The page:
The U.S. Supreme Court will not hear oral arguments in the so-called "candy cane" case.

The U.S. Supreme Court announced Monday it will not hear oral arguments in the so-called "candy cane" case, clearing two Texas school principals of claims they restricted the free speech of students who wanted to distribute religious-themed gifts.

“We are disappointed The Supreme Court denied review of this case,” said Hiram Sasser, director of litigation of the Liberty Institute, which has represented the parents and students in the case. “We were hoping to finally put this issue to rest: that government school officials should be held accountable when they violate the law and students’ First Amendment rights. No student should be subjected to religious discrimination by the government.”

Meanwhile, attorneys for the principals being sued said the ruling shows the case is not about First Amendment rights.

"There have been a number of people and organizations who have characterized this as a seminal First Amendment decision," said attorney Tom Brandt. "However, as the court has shown us in today's decision, the core legal question was not about freedom of expression, but about the necessary protections for two outstanding educators."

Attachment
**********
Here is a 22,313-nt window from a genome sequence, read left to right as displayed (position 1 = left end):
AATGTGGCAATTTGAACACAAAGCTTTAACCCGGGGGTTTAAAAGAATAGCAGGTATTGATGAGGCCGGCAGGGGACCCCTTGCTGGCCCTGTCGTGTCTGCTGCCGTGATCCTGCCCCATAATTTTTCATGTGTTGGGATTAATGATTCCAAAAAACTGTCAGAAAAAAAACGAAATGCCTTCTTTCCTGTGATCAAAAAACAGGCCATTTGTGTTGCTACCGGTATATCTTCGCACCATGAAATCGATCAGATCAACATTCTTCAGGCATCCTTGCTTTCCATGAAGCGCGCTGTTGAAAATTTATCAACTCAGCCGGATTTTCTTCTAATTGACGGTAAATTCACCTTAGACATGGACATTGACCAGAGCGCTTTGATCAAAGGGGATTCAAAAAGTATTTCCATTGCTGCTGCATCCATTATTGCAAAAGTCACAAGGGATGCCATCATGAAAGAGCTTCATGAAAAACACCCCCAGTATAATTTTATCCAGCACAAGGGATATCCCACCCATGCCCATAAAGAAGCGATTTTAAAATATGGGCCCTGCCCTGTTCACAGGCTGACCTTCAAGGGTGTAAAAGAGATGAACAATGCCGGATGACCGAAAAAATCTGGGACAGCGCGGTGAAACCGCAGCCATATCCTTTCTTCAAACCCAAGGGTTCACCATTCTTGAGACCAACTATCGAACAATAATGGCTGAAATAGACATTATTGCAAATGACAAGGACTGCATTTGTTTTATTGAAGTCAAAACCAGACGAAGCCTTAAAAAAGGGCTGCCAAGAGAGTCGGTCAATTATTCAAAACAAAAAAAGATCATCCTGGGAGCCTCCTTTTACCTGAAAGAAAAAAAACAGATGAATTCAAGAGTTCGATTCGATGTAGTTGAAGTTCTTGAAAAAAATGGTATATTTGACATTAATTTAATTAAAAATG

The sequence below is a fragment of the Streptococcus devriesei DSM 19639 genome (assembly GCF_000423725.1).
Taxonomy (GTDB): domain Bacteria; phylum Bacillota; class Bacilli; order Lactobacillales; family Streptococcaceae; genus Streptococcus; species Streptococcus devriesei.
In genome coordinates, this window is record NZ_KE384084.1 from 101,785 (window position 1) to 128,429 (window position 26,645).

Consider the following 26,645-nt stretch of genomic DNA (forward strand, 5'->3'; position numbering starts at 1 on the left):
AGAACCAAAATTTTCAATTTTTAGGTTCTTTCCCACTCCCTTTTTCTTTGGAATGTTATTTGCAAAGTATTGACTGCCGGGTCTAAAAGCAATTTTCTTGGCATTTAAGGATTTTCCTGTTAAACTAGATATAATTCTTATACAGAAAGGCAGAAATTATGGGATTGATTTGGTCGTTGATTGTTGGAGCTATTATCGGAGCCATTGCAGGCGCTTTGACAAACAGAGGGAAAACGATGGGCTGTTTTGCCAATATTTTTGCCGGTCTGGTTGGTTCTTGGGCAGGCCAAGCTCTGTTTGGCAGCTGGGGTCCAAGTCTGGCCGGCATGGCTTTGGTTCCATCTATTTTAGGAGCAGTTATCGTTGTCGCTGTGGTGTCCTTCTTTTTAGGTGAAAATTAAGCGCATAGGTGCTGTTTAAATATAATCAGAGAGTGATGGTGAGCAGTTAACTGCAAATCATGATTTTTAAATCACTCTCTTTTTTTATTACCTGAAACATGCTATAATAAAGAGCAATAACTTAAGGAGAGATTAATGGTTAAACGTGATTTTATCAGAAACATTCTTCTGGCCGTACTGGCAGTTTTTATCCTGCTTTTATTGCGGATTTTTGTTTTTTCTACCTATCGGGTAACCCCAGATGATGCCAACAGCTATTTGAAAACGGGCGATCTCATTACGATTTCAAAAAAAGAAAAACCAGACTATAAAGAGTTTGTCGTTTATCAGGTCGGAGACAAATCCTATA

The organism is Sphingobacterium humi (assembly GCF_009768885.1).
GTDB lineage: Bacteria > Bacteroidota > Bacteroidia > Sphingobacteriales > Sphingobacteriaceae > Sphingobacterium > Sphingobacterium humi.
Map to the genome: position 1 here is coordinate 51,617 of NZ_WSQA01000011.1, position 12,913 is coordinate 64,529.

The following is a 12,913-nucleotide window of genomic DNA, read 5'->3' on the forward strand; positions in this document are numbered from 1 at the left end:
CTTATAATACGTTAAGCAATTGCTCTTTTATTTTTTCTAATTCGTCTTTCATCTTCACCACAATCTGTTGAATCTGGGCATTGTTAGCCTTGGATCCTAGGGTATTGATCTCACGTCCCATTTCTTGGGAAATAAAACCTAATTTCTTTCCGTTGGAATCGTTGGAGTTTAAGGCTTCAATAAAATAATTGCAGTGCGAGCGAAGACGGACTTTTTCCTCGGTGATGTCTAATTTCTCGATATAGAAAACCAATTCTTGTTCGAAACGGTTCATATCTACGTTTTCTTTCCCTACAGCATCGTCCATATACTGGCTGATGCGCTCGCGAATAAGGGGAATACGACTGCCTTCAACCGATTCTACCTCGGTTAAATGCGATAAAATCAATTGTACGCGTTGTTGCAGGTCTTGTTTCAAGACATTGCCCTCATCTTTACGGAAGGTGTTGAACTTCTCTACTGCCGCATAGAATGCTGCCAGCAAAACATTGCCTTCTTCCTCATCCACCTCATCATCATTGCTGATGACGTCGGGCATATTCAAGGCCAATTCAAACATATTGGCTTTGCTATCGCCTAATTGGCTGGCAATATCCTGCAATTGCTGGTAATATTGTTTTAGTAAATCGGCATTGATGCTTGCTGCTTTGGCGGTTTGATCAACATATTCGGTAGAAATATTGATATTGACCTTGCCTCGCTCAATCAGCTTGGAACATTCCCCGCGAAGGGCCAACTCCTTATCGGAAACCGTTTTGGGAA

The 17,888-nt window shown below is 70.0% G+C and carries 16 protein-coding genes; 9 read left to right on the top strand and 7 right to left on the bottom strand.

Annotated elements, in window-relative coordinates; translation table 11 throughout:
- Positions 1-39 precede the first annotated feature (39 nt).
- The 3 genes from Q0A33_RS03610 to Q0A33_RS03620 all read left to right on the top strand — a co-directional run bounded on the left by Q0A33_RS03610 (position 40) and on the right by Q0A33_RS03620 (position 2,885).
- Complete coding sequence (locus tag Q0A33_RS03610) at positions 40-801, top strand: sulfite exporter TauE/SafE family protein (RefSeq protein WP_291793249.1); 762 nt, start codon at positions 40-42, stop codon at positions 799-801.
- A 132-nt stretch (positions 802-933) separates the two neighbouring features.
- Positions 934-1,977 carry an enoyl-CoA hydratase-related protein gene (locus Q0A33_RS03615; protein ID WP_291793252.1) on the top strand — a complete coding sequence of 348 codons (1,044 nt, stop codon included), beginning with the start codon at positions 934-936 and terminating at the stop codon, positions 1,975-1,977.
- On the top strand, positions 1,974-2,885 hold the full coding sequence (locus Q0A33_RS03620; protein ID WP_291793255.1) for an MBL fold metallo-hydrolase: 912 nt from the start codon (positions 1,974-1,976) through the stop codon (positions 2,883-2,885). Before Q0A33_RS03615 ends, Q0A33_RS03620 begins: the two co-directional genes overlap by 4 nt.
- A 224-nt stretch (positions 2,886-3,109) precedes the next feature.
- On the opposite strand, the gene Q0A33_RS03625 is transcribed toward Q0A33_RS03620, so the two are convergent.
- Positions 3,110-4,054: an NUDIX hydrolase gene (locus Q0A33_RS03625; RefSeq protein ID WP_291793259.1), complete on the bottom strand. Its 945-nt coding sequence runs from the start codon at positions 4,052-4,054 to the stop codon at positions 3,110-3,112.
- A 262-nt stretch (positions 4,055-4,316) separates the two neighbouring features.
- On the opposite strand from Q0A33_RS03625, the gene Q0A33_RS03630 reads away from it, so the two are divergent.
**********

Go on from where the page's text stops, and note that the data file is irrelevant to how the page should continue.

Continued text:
While the immunity issue is closed, other parts of the case are still to be decided at the appellate and district court levels. A majority of the 5th Circuit Court of Appeals held that the principals went too far and may have violated the children's free-speech rights.

The case, which has come to symbolize what many call "the war on Christmas," originated in 2003 when third-grade student, Jonathan Morgan, brought candy cane-shaped pens to school to hand them out to his fellow classmates during a “winter party” at Thomas Elementary School in Plano, Texas, according to the Christian Post. The pens had religious messages attached to them, explaining the Christian origin of candy canes.

An entire class was also prohibited from writing "Merry Christmas" on cards to American troops serving overseas.

The Liberty Institute says the case "has affected change throughout the nation, reshaping school district policies, influencing changes to state law, evoking questions about religious expression in schools and forcing the examination of student’s First Amendment rights."